US and EU agree to big tech data sharing agreement

The US and EU have agreed to a new data-sharing deal that would allow European data to be stored in the US, but privacy activists are set to challenge it.

US companies such as Facebook and Google will be allowed to operate under the EU-US data privacy framework if they comply with a detailed set of privacy obligations.

This includes erasing personal data when it is no longer necessary for the purposes for which it was collected and ensuring continuity of protection when personal data is shared with third parties. If your data is improperly processed, EU residents can rely on free, independent dispute resolution mechanisms and arbitration panels.

“The new EU-US data privacy framework will ensure secure data flows for Europeans and provide legal certainty for businesses on both sides of the Atlantic.Following the agreement in principle reached with President Biden last year, the US A new framework,” said EU President Ursula von der Leyen.

“Today, we took an important step to provide our citizens with confidence that their data is safe, deepen the economic relationship between the EU and the US, and at the same time reaffirm our shared values.”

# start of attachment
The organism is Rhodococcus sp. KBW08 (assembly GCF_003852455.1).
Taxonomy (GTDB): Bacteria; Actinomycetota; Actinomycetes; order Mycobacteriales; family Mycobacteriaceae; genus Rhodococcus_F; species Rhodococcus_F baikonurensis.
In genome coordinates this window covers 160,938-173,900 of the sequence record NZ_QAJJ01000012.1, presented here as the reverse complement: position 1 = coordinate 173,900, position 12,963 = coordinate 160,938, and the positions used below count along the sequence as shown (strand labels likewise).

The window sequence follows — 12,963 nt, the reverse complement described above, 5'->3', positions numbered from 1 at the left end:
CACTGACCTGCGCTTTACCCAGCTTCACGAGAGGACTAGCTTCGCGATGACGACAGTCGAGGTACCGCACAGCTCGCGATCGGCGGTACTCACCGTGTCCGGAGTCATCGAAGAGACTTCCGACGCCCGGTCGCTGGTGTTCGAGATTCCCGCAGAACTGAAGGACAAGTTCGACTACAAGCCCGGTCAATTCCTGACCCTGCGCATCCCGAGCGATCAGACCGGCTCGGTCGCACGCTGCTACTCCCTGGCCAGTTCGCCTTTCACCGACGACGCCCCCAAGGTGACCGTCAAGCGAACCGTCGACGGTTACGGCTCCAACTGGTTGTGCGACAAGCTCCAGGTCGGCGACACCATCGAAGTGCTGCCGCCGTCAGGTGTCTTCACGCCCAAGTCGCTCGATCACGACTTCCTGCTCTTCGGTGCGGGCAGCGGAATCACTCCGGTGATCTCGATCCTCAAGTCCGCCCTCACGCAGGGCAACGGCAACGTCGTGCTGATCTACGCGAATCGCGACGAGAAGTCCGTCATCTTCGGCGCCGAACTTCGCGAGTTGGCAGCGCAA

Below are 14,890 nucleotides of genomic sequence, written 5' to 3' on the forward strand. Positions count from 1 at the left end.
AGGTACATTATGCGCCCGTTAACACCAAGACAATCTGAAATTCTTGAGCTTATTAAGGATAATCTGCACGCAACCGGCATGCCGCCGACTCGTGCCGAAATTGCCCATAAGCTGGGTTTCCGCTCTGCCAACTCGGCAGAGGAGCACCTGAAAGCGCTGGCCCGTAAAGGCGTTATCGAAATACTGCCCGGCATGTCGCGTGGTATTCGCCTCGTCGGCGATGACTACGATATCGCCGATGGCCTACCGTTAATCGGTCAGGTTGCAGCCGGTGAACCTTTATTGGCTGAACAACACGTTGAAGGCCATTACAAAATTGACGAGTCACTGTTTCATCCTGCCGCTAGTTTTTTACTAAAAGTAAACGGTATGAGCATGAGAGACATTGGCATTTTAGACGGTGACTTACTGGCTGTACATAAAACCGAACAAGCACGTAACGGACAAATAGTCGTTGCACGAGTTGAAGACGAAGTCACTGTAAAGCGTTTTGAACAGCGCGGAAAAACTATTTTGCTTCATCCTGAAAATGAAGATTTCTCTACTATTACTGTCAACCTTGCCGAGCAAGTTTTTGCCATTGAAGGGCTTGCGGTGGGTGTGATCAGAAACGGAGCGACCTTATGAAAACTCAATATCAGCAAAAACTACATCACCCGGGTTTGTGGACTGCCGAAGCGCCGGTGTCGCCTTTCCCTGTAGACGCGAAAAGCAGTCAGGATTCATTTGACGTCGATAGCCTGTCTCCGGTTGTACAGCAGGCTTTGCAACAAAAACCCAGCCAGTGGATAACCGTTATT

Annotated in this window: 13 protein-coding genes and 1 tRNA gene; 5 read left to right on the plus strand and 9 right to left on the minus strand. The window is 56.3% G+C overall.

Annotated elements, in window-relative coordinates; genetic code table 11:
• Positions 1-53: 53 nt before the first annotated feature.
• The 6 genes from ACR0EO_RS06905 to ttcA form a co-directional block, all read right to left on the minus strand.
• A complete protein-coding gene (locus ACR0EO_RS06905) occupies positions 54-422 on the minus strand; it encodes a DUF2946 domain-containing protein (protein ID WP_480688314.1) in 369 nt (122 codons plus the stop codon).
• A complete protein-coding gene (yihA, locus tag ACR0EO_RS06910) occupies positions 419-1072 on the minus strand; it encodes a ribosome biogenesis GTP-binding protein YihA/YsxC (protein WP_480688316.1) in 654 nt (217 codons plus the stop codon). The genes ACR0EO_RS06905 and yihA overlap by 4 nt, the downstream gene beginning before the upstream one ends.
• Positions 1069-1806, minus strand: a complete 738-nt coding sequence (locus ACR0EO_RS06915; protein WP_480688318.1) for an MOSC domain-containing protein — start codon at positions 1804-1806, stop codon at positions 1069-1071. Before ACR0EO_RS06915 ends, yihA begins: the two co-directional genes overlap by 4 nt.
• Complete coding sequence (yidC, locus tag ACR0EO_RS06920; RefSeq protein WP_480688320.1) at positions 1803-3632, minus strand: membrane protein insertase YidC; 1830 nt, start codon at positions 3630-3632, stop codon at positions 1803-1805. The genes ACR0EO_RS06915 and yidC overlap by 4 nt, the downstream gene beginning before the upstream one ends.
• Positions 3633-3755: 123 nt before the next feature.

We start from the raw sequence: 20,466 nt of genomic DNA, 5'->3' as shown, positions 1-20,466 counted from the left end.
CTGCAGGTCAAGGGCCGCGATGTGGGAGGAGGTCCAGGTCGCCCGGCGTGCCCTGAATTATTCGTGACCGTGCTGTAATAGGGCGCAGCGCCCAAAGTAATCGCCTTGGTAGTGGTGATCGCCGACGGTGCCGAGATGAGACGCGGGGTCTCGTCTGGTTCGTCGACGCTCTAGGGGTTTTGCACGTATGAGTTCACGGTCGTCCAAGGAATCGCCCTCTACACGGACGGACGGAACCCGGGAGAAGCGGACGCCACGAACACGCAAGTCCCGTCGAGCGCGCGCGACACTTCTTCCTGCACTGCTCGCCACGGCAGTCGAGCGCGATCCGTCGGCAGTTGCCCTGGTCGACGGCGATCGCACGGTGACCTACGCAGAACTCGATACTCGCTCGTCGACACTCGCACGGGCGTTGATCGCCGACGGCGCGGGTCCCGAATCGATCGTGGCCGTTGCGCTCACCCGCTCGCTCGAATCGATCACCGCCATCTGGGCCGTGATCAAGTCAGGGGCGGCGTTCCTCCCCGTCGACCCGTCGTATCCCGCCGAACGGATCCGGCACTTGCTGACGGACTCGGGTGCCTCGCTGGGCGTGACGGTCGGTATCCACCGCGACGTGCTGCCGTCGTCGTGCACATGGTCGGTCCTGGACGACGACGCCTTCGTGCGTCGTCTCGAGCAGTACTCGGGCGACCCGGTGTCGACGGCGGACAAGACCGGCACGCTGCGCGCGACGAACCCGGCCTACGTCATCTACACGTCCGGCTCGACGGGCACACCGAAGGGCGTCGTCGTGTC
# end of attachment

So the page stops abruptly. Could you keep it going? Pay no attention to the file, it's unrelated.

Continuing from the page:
The agreement specifically addresses concerns that European data may be shared with U.S. public authorities and law enforcement agencies. Access to data will be limited to what is “necessary and appropriate” to protect national security.

Meanwhile, individuals in the EU will have access to independent and impartial redress mechanisms in this regard, including, among other things, the newly established Data Protection Review Court (DPRC). Courts will independently investigate and resolve complaints, including the issue of binding remedies.

This agreement has been welcomed by many.

“This is a huge step forward,” said Alexandre Roule, director of public policy at the Computer and Communications Industry Association (CCIA).

“After years of waiting, we have now ensured that businesses and organizations of all sizes on both sides of the Atlantic now have a durable legal framework that enables the transfer of personal data from the EU to the US. ”

But Max Schrems, a thorn in the side of tech companies who has led challenges to previous data agreements, said he plans to appeal.

“While we now have ‘ports,’ ‘umbrellas,’ ‘shields,’ and ‘frameworks,’ there has been no substantive change in U.S. surveillance law. “It’s almost a literal copy of the original,” he says.

“Just announcing that something is ‘new,’ ‘robust,’ or ‘effective’ is not enough to submit it to a court of justice. U.S. surveillance laws would need to be amended to make this work; We don’t have that.”

Schrems has said he hopes to return to the European Court of Justice by early next year, asking the court to suspend the deal in the meantime, but that is unlikely.

Meanwhile, the European Commission has said that the agreement will be reviewed periodically, always within a year, to ensure that the necessary measures are implemented into U.S. law and are functioning properly. .

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